Enter a question, which can be text and/or an image.
Add a minimum of two items as answers. Note: Users can add questions from other Quizizz games using the Quizizz search. Select the correct response from the distractors.
Select the time allotment for the question at the top of the quiz editor.
Select “+New Question” to add the next question. When all questions and answers are entered, select “Finish.”
To run a multi-player game, select “Play Live” and set question and game settings before choosing “Proceed.”
A code will be generated for a virtual room.
Share the code with students. No registration is required to play, but at least one player is needed for a multi-player game. Students go to “Join a game” and enter the code and a nickname and then select “Join Game!” to access the game.
Once all students have entered, select “start game.”
Students select the correct answers from the distractors. A leader board is displayed as students progress through the quiz. To assign a quiz for homework, select a quiz and select the homework button. Enter a due date for the game quiz and choose game and question settings:
The main difference between Quizizz and Kahoot is that with Quizizz, students play together but each student plays at his or her own pace, while Kahoot is a fastest-responder game. The teacher can control the competition by toggling the leaderboard, timer, and other settings. There are other elements on Quizizz such as avatars and memes.
Quizizz works on all devices with a browser, including computers, tablets, and smartphones. As an alternative to a “Live” game in class, teachers can assign a Quizizz game as homework to be completed individually.
Class and student reports are provided, allowing teachers to target specific vocabulary words or quiz items that need to be re-taught or reviewed. Select “My Reports” in the dashboard for this feature.
There is a Quizizz student app for iOS with a read-aloud feature
eQuizShow : Online Jeopardy Games
eQuizShow is an easy-to-use site for creating simplistic online Jeopardy games. Just register and enter questions and answers. This video tutorial shows you how. The free version allows for two players (or two teams).
After creating a game, log in and open the game. Use a projector to display the game board. Teams take turns selecting a category and point value.
Select the team’s choice, and the prompt will be provided.
Students on the team provide an answer, and the teacher selects “Show Response.” If the team’s answer is correct, the teacher selects “Correct” under the team number, and the points are automatically added. If a provided answer is incorrect, select “Incorrect” under the team at the bottom, and the points are subtracted from the team’s total score. Then select “Continue.”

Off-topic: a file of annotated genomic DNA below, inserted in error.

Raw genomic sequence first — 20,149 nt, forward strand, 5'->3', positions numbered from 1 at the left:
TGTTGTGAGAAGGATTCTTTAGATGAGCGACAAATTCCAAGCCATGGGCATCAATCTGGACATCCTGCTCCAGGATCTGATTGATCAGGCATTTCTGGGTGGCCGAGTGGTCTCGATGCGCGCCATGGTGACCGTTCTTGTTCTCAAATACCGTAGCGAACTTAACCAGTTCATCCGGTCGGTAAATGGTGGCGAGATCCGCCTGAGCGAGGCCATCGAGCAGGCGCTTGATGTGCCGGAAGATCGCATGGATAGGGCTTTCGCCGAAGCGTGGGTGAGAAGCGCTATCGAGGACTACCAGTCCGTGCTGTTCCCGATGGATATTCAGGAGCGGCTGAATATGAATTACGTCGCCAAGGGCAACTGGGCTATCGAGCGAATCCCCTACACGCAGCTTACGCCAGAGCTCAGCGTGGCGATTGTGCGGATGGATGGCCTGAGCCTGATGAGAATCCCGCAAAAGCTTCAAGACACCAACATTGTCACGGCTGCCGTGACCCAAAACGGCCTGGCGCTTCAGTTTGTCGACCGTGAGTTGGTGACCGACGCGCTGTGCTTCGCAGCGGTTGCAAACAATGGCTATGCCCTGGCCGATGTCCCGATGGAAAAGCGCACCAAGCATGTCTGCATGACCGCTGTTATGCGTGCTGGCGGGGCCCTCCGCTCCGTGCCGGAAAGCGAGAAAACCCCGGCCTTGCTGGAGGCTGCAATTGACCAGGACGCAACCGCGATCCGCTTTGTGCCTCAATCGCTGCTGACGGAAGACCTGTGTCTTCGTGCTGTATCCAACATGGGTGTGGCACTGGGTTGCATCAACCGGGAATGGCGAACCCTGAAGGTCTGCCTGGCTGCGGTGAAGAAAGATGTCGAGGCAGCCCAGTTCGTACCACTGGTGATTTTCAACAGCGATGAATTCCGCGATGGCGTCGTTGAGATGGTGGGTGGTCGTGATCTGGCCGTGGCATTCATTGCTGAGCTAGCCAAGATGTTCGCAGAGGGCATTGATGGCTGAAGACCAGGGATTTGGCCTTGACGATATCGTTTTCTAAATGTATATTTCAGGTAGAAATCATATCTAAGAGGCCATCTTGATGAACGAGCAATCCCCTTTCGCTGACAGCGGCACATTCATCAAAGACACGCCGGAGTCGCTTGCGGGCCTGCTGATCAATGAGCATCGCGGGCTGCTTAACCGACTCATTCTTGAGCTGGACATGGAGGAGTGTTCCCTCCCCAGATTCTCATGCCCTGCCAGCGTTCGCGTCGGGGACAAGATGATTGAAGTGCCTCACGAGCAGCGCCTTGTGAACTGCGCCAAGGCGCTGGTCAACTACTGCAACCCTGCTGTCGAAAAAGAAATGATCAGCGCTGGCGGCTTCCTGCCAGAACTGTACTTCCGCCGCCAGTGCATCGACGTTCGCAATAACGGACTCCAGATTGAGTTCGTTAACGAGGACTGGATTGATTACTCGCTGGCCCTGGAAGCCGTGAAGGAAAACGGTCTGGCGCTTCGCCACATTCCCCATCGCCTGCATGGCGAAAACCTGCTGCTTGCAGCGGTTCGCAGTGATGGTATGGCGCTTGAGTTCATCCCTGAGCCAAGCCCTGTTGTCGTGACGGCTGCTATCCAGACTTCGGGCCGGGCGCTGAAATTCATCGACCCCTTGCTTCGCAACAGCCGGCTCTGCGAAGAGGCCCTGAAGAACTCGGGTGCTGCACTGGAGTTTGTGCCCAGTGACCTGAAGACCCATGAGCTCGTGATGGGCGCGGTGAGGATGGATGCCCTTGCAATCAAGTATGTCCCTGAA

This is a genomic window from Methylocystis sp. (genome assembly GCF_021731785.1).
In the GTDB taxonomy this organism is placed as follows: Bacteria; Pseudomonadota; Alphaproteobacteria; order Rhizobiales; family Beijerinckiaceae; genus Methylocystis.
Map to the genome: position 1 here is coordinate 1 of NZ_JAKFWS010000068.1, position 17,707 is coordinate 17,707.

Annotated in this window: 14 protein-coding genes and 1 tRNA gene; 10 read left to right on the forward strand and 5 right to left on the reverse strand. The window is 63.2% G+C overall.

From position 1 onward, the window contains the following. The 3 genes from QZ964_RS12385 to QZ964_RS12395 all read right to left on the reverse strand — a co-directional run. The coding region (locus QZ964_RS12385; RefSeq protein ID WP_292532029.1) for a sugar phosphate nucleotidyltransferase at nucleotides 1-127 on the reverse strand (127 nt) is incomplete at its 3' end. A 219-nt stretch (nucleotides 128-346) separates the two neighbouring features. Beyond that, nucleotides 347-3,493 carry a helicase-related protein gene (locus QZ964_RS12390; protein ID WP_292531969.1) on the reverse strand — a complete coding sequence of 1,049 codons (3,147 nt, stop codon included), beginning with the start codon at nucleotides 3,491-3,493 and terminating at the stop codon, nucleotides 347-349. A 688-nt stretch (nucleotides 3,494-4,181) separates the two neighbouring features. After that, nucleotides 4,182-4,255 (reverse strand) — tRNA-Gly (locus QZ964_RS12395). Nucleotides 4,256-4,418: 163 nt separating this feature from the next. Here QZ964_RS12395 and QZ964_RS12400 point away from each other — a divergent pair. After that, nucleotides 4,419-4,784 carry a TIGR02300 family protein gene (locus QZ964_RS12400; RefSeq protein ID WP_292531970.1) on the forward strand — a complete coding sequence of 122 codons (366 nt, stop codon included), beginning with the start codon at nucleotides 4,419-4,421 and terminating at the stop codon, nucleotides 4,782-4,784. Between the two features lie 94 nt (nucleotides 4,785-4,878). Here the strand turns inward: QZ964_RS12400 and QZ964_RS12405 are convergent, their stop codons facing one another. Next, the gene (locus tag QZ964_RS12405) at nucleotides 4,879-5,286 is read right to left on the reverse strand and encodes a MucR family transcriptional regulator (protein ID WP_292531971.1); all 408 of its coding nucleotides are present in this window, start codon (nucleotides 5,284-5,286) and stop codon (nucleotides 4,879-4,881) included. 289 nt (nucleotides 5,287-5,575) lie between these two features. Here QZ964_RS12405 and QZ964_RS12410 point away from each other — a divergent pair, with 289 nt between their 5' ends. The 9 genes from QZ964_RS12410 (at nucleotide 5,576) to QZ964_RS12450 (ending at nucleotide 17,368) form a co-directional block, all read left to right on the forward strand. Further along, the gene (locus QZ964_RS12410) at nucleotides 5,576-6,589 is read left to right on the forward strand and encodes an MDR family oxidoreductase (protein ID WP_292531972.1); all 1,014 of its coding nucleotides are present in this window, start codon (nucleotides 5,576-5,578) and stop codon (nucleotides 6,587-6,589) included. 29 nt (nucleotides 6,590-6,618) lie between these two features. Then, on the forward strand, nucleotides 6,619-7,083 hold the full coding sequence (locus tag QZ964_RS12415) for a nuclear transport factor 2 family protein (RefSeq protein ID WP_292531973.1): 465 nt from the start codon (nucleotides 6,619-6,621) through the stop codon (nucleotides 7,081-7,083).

Users can try the added features of a Pro account with a one-month free trial. See the eQuizShow Pro features , which include the option of uploading images.
FlipQuiz is a similar free site for creating gameshow-style boards for test reviews in the classroom. There are more options than eQuizShow, such as that with FlipQuiz, questions can be timed, questions and/or answers can have images, and up to 10 teams can play at once (team names can be customized). With the free version of FlipQuiz, points need to be calculated manually on a white board or piece of paper. See the Demo .
After registering and logging in, select “Create a Quiz Board.” Give the quiz board a name and select “Save and continue.” Enter categories. Games can have up to six categories, but if you want fewer categories, just leave it blank, and it will be omitted from the game.
Type (or paste) questions and answers into the provided boxes. When you want to make any text bold or italicized, highlight the word, words, or lines that you want to modify and you'll see a pop-up formatting bar. The bar provides options for formatting text, creating lists, and even adding links. The game board can be customized with provided background patterns or colors. Select “Save and finish.” There are sharing and embedding options. Games can also be exported for printing.
When you are ready for your class to play the game, log in to the site and from the dashboard select “My Boards.” Select “Play” and project the game. Just like Jeopardy, students or teams select a category and point value. The question is displayed when selected. To limit the amount of time a team has to answer a question, use the built-in timer (the clock icon in the bottom-right corner). Manually start it or let it start as soon as you flip over a question using the "auto" feature. Students or teams answer, and the teacher selects “reveal answer”, closes the response box, and that point value disappears from the game board.
Added features are provided with a FlipQuiz Pro Plan
Non-customizable Vocabulary Web Sites and Apps with Games for ESL
MyVocabulary.com - many theme-based online and print word puzzles (crosswords, fill-in-the-blanks, definition match, word search, and interactive word puzzles)
Learning Chocolate – listening, reading, writing, dictation games and practice activities in numerous categories with some bilingual options
ESL Games – Vocabulary games
Games to Learn English – Fast English, Fast Phrases, Spelling Bee, Hangman, Big Describer, Concentration, Speak Easy
The Vocabulary Quiz (for ESL) – 1,627 questions in 16 topic categories, two levels, 30- or 60-second timer, 10 or 25 questions options for each quiz
Web Sites for Making Customized Vocabulary Games for any Discipline – Online or Print-Out
A to Z Teacher Stuff – Word Search Maker
Armored Penguin – Crossword, word search, word match, and word scramble generators
ClassTools.net – Arcade game generator
Discovery Education – Puzzlemaker
Ditch that Textbook Matt Miller’s “Who Wants to Be a Millionaire?” Google Slides Template
Internet4Classrooms - Links to many game and puzzle makers
Jeopardy Labs and sources for Jeopardy, Who Wants to Be A Millionaire, and other game show PowerPoint templates
Jeopardy Rocks Easy online Jeopardy game creator
Quizlet – updated instructions
Marzano, R.J. (2004). Building Background Knowledge for Academic Achievement. Alexandria, VA: Association for Supervision and Curriculum Development.
Marzano, R. J. (2009). “The Art and Science of Teaching / Six Steps to Better Vocabulary Instruction.” Educational Leadership, 67(1), 83-84. doi:http://www.ascd.org/publications/educational-leadership/sept09/vol67/num01/Six-Steps-to-Better-Vocabulary-Instruction.aspx